An added feature of earning an education in computer programming is, of course, the new and exciting ways in which you can network with other computer gurus. Networking itself can help propel you into a career.
“Success is where preparation and opportunity meet.” never has that been more appropriate when talking about networking. You can pick the brains of experts in the field, and even land yourself an entry-level position.
Educational Paths for Computer Programming
Computer programming has become an extremely viable course curriculum in schools in recent years. There are many programs, and regardless of which you choose, you will be learning the fundamentals of computer programming, along with new ways to approach programming and computing problems and ideas.
Computer programming is also offered in bachelor’s programs as well, giving you an even more significant advantage once you graduate.
Sometimes high schools can offer computer programming electives or something similar. Web design, in particular, has become a mainstay in technology courses. After that, you applying to a school for that specific major is your best bet in furthering your education.
The best avenues to take are through your local community college or a fully accredited online school or program. Community colleges like Bucks County Community College and Ocean County College offer both face to face and online learning. They are some of the most highly ranked in terms of computer science programs.
Courses: Computer Programming Program
So we know that computer programming is coding and building programs. But what can you expect in terms of courses? We compiled some classes and subjects that continuously pop up on some of the most common courses for programming majors.
- Java Programming
- Information Systems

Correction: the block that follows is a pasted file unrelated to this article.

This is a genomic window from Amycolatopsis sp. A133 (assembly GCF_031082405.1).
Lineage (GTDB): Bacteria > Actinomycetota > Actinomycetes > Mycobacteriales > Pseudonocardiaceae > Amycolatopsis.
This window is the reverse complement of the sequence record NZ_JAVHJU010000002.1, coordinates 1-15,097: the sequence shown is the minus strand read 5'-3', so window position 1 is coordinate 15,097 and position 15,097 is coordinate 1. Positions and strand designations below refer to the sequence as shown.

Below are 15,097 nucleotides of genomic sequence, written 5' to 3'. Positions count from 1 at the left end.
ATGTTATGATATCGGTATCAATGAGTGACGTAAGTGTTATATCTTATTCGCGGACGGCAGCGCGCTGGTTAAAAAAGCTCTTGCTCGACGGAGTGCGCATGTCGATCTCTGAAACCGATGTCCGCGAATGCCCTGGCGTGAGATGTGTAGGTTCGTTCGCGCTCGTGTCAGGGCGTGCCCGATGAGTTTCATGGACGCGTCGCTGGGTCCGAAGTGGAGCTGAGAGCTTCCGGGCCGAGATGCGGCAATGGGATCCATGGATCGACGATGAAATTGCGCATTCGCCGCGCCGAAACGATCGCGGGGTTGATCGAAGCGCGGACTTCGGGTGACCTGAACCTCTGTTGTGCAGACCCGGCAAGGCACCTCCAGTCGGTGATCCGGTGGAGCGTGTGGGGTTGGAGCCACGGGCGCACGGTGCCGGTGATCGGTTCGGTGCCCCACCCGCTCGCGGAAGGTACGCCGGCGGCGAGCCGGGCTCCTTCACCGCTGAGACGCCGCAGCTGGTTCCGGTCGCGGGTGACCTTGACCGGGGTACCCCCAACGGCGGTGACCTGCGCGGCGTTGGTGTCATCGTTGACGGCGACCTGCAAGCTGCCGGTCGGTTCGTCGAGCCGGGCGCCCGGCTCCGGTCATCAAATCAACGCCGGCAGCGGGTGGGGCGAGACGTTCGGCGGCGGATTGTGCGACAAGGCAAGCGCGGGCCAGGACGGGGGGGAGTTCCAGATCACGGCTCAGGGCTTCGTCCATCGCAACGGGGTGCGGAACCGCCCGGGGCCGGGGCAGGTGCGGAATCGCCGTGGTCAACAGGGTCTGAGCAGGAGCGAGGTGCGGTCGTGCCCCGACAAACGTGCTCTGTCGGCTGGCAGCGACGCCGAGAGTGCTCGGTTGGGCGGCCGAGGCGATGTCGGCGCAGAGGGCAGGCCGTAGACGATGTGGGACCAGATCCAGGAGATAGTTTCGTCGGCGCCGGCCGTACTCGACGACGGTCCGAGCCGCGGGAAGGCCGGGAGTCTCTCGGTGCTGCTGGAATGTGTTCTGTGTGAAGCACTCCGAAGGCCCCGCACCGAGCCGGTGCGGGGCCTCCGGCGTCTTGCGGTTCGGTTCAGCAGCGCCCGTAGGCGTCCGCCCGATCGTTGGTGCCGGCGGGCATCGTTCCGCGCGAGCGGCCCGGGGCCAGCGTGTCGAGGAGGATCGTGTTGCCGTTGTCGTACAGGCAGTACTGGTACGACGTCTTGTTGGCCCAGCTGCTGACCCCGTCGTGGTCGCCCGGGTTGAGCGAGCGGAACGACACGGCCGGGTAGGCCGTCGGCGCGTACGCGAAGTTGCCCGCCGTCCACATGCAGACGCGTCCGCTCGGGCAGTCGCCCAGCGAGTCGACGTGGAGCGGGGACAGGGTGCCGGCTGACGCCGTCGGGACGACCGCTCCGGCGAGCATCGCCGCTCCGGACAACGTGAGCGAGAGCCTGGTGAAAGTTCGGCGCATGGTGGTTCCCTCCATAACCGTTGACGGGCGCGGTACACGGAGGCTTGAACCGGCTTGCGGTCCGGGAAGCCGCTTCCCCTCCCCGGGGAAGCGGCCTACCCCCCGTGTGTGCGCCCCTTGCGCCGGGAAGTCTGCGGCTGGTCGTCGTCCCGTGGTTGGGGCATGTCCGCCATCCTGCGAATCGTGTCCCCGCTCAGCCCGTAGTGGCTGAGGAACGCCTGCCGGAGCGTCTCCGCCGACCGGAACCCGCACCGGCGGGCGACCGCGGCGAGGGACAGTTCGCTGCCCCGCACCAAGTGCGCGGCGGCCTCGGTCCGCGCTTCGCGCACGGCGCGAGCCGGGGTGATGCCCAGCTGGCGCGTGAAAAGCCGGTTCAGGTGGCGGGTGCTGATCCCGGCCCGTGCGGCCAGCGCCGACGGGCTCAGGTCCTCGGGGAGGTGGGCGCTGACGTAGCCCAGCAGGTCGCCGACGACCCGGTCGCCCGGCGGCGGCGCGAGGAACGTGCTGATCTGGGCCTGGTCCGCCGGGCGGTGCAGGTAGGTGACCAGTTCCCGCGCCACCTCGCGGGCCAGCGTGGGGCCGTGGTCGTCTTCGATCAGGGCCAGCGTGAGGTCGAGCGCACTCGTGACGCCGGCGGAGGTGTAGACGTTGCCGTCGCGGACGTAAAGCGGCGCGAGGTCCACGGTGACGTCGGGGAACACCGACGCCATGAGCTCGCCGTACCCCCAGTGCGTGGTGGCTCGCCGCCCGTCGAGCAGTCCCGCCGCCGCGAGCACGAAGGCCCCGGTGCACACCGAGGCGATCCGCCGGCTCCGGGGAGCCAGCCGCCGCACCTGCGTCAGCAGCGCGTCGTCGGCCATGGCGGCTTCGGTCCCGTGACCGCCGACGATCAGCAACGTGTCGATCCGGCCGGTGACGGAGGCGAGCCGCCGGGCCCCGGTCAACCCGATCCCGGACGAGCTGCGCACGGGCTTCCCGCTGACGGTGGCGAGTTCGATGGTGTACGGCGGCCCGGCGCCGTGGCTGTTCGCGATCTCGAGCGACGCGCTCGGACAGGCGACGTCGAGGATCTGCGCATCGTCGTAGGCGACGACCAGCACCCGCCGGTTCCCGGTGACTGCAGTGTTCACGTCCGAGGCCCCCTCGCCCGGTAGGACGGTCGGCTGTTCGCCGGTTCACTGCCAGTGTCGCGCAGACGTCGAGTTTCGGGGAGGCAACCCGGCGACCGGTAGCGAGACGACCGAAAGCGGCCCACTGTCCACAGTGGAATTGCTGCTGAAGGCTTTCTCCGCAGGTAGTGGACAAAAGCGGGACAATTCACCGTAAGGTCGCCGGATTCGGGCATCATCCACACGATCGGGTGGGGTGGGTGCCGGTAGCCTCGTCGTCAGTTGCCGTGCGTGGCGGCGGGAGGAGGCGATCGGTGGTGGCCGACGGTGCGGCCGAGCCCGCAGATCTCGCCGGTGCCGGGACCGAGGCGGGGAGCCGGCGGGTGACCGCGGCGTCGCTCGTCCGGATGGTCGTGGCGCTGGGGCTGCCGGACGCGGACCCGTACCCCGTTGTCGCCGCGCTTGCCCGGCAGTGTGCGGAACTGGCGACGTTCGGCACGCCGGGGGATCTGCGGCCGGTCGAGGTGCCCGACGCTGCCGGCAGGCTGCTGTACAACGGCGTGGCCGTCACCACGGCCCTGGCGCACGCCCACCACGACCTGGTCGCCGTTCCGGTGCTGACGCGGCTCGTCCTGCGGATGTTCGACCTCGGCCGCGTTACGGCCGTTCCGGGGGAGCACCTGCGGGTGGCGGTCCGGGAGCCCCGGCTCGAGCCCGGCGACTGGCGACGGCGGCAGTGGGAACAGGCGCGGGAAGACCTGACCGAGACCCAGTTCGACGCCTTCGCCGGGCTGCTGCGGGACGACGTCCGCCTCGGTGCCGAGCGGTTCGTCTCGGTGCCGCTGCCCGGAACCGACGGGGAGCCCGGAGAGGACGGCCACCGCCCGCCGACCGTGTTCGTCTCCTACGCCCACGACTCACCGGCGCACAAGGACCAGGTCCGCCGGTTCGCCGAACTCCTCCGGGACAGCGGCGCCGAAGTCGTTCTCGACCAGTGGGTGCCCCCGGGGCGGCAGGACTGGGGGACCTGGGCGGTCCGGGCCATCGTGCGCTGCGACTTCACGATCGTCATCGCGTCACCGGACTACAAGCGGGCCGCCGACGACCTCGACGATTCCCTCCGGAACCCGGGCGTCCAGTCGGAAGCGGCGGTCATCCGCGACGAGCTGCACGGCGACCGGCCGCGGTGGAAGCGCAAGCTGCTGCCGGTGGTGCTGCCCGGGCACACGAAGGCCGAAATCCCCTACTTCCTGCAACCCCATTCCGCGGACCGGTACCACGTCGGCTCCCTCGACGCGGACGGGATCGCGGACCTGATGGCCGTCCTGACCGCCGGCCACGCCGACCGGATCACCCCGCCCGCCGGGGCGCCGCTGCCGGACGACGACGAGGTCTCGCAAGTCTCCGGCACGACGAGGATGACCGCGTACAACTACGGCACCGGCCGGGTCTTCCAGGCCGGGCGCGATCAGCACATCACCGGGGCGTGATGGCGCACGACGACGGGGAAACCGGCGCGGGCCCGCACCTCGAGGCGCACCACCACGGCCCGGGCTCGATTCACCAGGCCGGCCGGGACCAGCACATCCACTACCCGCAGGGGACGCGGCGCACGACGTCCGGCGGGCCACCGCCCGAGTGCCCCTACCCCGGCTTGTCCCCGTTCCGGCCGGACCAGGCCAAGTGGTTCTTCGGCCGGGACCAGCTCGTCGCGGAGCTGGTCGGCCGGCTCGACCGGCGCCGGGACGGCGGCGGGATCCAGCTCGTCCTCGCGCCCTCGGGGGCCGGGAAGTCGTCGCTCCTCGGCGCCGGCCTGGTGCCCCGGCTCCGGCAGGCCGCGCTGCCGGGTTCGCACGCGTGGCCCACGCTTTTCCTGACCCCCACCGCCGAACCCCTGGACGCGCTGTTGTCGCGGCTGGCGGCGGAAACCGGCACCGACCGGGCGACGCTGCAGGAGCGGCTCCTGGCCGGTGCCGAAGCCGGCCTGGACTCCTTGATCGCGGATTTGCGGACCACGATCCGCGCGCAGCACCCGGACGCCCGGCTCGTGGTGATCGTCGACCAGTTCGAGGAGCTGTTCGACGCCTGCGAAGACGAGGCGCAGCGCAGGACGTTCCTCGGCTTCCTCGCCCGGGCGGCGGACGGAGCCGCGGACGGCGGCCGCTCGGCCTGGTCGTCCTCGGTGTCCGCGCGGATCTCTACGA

- Computer Science
- Database Design & Application Development
- Visual Basic Programming
- Programming Essentials
- Computer Networks
- Introduction to Computer Applications
There are many more, including much more specific elective classes that are unique to each college or online course of study.
How Long Does It Take to Get A Degree?
Getting an associate degree in computer programming will take two years, or about 90 credits if you are a full-time student. If life gets in the way, like having a job on top of going to school, it could take longer. However, you can take summer courses to make up for lost time during the regular school year.
With online classes becoming more frequent and more streamlined, you can work out a system that works best for your personal style of learning.
Now we explore what you’ve been waiting for: jobs and careers.
Highest-Paying Associate Degrees in Tech
There’s a ton of variety to what jobs and careers you can nab as a computer programming graduate. Based on the BLS’s estimate, these jobs are only going to become more prevalent and widespread, especially with remote work and working from home becoming the norm. Some of the highest-paying associate degrees in technology are: